Home to Southeast Asia’s oldest and most culturally sophisticated civilization, Burma is crammed with wondrous historic monuments – from gigantic gilded stupas to vast temple complexes sprawling over thousands of weed-infested acres. It also holds some enthralling landscapes: forested mountains in the north, huge river deltas in the middle and pristine tropical islands in the far south.
Moreover, despite having only recently emerged from decades of enforced isolation from the Asian mainstream, Burma's predominantly Buddhist population are evidently delighted to be able to share their culture with foreign visitors. A perfect blend of old-world charm and rapidly evolving modernity, this is one country where travel still feels like discovery.
We've combined our expert knowledge and design know-how to develop some highly specialised group tours to Burma. These carefully designed itineraries are ideal for the first or second time visitor and showcase the highlights of Myanmar; offering an extra element of adventure and excitement to your experience. Extremely competitively priced, all our group tours maintain the very high standard of a TransIndus holiday.
Area: 678,500 sq km
Population: 47.7 million
Religion: 90% Theravada Buddhist
Languages: Burmese, with some English spoken in the cities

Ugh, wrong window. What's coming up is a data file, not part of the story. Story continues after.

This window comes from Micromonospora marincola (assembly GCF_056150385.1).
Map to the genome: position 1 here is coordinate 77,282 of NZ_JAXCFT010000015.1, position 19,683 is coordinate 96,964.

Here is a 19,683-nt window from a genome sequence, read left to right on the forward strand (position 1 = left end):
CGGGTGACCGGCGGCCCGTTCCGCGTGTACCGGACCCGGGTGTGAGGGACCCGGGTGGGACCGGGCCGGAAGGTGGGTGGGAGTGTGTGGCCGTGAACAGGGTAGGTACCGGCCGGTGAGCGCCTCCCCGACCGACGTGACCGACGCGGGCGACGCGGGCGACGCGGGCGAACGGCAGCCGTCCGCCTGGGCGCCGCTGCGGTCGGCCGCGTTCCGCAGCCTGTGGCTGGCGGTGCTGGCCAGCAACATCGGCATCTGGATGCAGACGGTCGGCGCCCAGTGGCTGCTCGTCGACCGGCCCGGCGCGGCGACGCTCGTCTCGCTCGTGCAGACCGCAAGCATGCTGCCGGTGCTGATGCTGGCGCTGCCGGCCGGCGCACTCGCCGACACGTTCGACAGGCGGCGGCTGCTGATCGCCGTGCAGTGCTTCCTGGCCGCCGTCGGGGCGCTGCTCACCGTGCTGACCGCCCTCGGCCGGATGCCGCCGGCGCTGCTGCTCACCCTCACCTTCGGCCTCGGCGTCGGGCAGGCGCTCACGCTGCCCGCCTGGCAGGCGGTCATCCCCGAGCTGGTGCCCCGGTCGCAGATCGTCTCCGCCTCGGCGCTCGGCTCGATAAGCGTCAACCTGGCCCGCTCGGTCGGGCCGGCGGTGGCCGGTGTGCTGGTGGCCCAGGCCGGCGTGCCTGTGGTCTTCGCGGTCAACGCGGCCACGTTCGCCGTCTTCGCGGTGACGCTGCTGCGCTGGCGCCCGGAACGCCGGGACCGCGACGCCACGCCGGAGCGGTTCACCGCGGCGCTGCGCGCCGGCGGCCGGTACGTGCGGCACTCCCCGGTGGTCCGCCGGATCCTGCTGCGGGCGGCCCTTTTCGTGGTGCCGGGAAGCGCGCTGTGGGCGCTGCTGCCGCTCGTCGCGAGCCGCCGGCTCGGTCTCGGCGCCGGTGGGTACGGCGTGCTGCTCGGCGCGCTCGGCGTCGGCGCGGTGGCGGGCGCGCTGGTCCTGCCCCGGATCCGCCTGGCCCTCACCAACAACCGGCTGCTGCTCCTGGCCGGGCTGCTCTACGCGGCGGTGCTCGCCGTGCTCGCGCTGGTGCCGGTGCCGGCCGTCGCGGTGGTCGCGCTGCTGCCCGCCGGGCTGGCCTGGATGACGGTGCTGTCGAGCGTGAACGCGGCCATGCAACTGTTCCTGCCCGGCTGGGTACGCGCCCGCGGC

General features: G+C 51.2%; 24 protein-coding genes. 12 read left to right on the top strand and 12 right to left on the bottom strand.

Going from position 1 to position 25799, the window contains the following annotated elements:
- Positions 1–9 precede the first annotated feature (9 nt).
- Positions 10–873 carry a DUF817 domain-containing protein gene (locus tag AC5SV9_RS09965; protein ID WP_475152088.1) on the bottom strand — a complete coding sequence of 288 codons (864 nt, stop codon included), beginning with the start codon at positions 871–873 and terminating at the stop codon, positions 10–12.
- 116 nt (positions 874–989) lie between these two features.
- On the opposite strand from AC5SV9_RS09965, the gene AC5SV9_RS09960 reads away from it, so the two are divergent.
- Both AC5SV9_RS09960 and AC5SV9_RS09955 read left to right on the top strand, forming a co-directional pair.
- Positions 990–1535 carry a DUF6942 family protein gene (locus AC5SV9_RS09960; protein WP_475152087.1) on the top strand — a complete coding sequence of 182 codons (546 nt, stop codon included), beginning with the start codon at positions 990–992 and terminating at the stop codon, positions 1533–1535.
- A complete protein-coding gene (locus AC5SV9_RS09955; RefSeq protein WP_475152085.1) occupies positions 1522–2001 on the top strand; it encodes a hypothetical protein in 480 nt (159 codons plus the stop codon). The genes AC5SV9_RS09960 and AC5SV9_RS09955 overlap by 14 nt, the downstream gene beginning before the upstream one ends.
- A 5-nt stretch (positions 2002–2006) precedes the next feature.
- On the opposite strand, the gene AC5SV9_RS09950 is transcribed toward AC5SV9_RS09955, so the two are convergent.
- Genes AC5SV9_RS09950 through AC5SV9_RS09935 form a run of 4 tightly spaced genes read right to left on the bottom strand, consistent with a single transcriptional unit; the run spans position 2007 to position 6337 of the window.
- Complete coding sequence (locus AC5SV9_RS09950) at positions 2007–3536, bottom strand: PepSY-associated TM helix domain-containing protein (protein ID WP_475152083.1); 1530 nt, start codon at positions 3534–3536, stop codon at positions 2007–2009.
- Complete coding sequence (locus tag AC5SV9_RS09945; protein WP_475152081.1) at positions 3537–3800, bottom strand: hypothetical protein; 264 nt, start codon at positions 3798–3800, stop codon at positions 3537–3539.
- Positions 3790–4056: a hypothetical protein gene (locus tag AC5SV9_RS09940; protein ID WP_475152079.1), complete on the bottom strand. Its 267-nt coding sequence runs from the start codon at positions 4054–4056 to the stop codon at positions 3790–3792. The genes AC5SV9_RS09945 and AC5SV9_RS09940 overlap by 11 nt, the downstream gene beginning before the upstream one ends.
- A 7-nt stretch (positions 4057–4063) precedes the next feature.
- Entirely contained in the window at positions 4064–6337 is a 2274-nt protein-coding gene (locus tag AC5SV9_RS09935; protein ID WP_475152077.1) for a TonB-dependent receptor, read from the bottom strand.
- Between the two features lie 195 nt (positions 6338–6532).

Time: +6.5 hours (GMT)
When to go
The driest, coolest months in Myanmar are December, January and February, when average maximum temperatures at sea level and in the central plains rarely exceed 30°C and nights may require a blanket. From March onwards, the temperature gauge starts to climb into the high 30s and beyond, in the run up to the water festival of Thingyan in April. After a period of building humidity, mid-May sees the arrival of the tempestuous southwest monsoon, during which heavy rainfall can seriously disrupt travel. The rains peter out in late September–early October, leaving clear, dust-free skies in the central plains through November – the best month to come for serious photographers.
No direct flights are available from UK. Some of the best options are on Thai Airways via Bangkok to Yangon, Qatar Airways via Doha, Singapore Airlines via Singapore and Malaysia Airlines via Kuala Lumpur.
A good air network exists between the major towns in Burma. Internal flights though are still erratic and schedules get changed or cancelled often.
The rail network is limited with long delays frequent, not recommended for comfortable travel.
Short and Long cruises are available on the mighty Ayeyarwaddy between Bagan and Mandalay or up to Bhamo on the delightful Pandaw cruises and the luxury ‘Road to Mandalay’.
Road travel in Burma is a good way to see the countryside but the road conditions outside the main tourist areas are poor. Private travel is usually by air-conditioned Toyota saloon cars or similar which can comfortably seat three plus the driver. For a larger group Toyota minivans are used which can seat five plus the driver.
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Having hoped for many years to visit Burma, we were more than satisfied with our holiday. Burma is unique in so many ways, politically, economically, ecologically and culturally – we hope that as the country advances the attractive aspects can be retained.Mr & Mrs McCallum, Tailor-made Burma read more comments